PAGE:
Woolf had established herself as both a novelist and a critic of note. Her theory and practice seemed alike to set the agenda for modernism at least in England and the coterie to which she belonged -the Bloomsbury group -was viewed as being at the cutting- edge of intellectual discussion. Yet Woolf herself - although she addressed a university audience -remained acutely conscious all her life that she had not gone up to university. Her education had been largely self-acquired as she read on her own in her father's library. Her father had been a Cambridge don and her brother Thoby had gone up to Cambridge in his turn. Woolf herself tended to see this as a deprivation imposed upon her by patriarchy. And yet - as the very presence of her lecture-audience demonstrates - there were women who were free to enjoy the intellectual freedom and development of university life.
First there is a sense of shared space and concerns. Both speaker and audience are 'women together' so to speak. Both come from the same ethnic group, both are from within pretty much the same class within England: educated upper middle-class since the Cambridge of 1928 had not too much government funding for students outside this class to come to university.
Next a slight skew may be detected in this relationship. Speaker and audience are likely to look at one point quite differently, that of a university education, since one side is experiencing it and the other side is conscious of having been deprived of it.
Then consider the fact that once A Room of One's Own was published, the constituency by definition underwent a change. The reading public did not necessarily share any of these experiences with the theorists. Many of Woolf s reviewers were men Many women and men readers were (unlike the speaker and the first audience) professionals.
Finally try to work out the implications of this audience-speaker relationship and position yourself vis-a-vis the text when you read it.


A woman must have money and a room of her own if she is to write fiction.' In other words, economic independence (which she places later at five hundred pounds a year) and domestic space (privacy within the home and stretches of freedom from cares associated with it) are according to Woolf, prerequisites for women to write. She has just constructed an imaginary picture of Shakespeare's sister - as talented as the dramatist - having to kill herself because gender-bias in Elizabethan England prevented her from exploiting her talent and instead exploited her vulnerability as a woman. In contrast she says Shakespeare's own mind could develop finely to being 'incandescent [and] unimpeded.' This is the state to which Woolf refers at the start of Chapter IV, which is the prescribed unit. She begins by inverting a patriarchal argument which she has cited earlier in which an old male professor tells a woman that no woman could have written the plays of Shakespeare since these are the product of a masculine mind which is superior. Naturally, says Woolf, no woman contemporary of Shakespeare's could have written like him. The Elizabethan age was patriarchal enough to restrict women entirely to the domestic sphere. This in turn conjures up a world of high mortality (including probably deaths in childbirth) and low social mobility for women. I will try to say a little about the women whom Woolf cites (in chronological order) and suggest their significance to the argument.
Anne Finch, Countess of Winchilsea (1660-1720) was an eighteenth-century nature poet, derided by Augustans such as Pope and Gray for composing poetry that was the foolish indulgence (according to them) of a would-be intellectual woman. Her poetry is seen today as representative of the late eighteenth-century age of sentiment which explores nature through the feelings and imagination of a solitary individual. The significance of +>Anne Finch's poetry (in terms of literary history) is that she is the only woman poet to have been retrieved and placed in the phase of pre-romantic poetry, normally thought to have been a wholly male domain. In 1928 her poems were edited by Middleton Murry and this was also the year in which Woolf gave these lectures.

+>Margaret, Duchess of Newcastle and the contemporary of Anne Finch continues to be cited today (alongside more bureaucratic sources such as the UN report on women) as one who wrote on the inequitable division of labour between women and men which even now stands internationally Citing the same extract that Woolf dies in her piece, Naomi Wolf writes in The Beauty Myth : 'women work harder than men whether they are Eastern or Western, housewives or jobholders. A Pakistani woman spends sixty-three hours a week on domestic work alone, while a Western housewife, despite her modem appliances works just six hours less' (Wolf, 23).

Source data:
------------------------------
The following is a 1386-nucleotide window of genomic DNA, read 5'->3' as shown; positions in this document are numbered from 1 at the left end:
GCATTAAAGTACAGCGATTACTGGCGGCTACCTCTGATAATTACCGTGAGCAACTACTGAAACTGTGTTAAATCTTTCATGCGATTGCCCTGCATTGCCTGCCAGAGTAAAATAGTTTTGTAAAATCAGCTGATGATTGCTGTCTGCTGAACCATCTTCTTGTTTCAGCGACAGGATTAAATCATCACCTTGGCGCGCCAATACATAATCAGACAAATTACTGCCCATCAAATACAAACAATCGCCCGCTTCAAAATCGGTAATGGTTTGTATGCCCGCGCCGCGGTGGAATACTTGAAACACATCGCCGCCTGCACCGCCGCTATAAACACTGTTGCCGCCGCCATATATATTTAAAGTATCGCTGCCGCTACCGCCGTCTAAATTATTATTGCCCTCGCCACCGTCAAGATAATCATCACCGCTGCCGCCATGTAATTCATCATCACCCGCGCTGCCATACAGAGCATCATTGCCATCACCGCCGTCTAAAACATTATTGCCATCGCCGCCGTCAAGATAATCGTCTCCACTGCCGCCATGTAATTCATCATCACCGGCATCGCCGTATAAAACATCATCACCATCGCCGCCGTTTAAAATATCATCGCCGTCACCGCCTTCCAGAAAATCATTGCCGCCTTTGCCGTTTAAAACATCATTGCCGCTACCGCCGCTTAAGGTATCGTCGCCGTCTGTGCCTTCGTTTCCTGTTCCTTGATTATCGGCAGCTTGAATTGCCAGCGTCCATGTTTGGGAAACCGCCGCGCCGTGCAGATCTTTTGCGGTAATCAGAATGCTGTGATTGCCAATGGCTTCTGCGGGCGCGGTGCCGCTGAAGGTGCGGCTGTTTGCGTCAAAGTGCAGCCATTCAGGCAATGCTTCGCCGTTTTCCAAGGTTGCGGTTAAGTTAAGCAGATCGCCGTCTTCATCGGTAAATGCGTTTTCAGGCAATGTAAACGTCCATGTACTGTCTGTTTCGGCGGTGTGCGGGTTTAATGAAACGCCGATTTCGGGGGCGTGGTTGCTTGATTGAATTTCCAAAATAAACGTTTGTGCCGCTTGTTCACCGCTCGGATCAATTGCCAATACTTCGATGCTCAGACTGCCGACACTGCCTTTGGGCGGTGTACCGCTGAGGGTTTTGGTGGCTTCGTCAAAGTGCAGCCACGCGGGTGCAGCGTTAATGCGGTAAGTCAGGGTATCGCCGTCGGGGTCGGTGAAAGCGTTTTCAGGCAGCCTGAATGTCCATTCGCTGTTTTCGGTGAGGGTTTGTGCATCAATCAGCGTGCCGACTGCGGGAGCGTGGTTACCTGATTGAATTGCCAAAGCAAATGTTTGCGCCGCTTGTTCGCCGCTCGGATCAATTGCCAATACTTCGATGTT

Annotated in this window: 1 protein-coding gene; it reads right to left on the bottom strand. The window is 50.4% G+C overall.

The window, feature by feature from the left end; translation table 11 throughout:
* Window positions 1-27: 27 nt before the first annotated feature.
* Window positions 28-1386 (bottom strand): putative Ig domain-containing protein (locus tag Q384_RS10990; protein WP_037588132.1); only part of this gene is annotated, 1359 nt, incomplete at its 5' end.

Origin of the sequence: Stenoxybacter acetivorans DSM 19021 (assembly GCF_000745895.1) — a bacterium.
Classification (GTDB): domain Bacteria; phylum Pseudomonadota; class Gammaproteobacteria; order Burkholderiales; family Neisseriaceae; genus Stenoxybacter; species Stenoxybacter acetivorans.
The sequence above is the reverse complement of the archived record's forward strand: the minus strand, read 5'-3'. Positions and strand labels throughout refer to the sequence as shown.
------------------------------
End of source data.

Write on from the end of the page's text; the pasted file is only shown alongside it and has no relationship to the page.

+> Dorothy Osborne an eighteenth century correspondent of William Temple (the patron of Jonathan Swift) is used by Woolf as an instance of how a woman with the instincts of a writer as her letters show) is so conditioned by the hostility of a patriarchal society that judges women writers to be either dangerously or ludicrously insane that she decides consciously not to write for publication.
+>Aphra Behn (1640-1689) the woman dramatist is cited by Woolf as the first woman writer to turn professional, or in other words, to make money by her writing. As one from the lower-middle class (unlike the others cited above) Aphra Behn alters the paradigm of the woman writer. Today her play Oroonoko (about a noble black slave in London) is studied as a document to understand the eighteenth century's , exploitation of the slave trade.

+>Jane Austen (1 775-181 7). Charlotte Bronte (181 6-1854), Emily Bronte (1818- 1848) and George Eliot (1819-1889) as famous novelists do not require Woolf s theory to rescue them from obscurity, unlike the others mentioned above. Woolf extends her argument to ask why women tend to write novels rather than poetic drama (as Emily Bronte might have done) or historical biography (as George Eliot might have done).
Woolf’s own answer to this question is that as middle-class women in a patriarchy that restricted their freedom of movement, the social mobility and area of influence of women was restricted to that of personal relationships. This is also the area of operation of the novel (say, as against the epic which is usually meant to have a cosmic sweep).
So in that sense gender dictates genre. Woolf goes on (using Austen as an instance) to make this point in another way. Middle-class women fear the opinion of others (even in their family circle) and can write only in snatches since they have no room of their own where they can write in their own time and space. Woolf also points out that a woman writer lives under constant pressure from what later theorists would call gender and ideology.

This constant strain pushes women writers, and frequently their novels and characters as well, to the point of insanity. She quotes from Jane Eyre to strengthen her case and show how the psychological strain of the author finds an echo in her protagonist and a submerged plot of insanity. Woolf concludes that the output of a woman writer is inherently different to that of a man even on the level of sentence-construction. The education of women therefore should be correspondingly different to that of men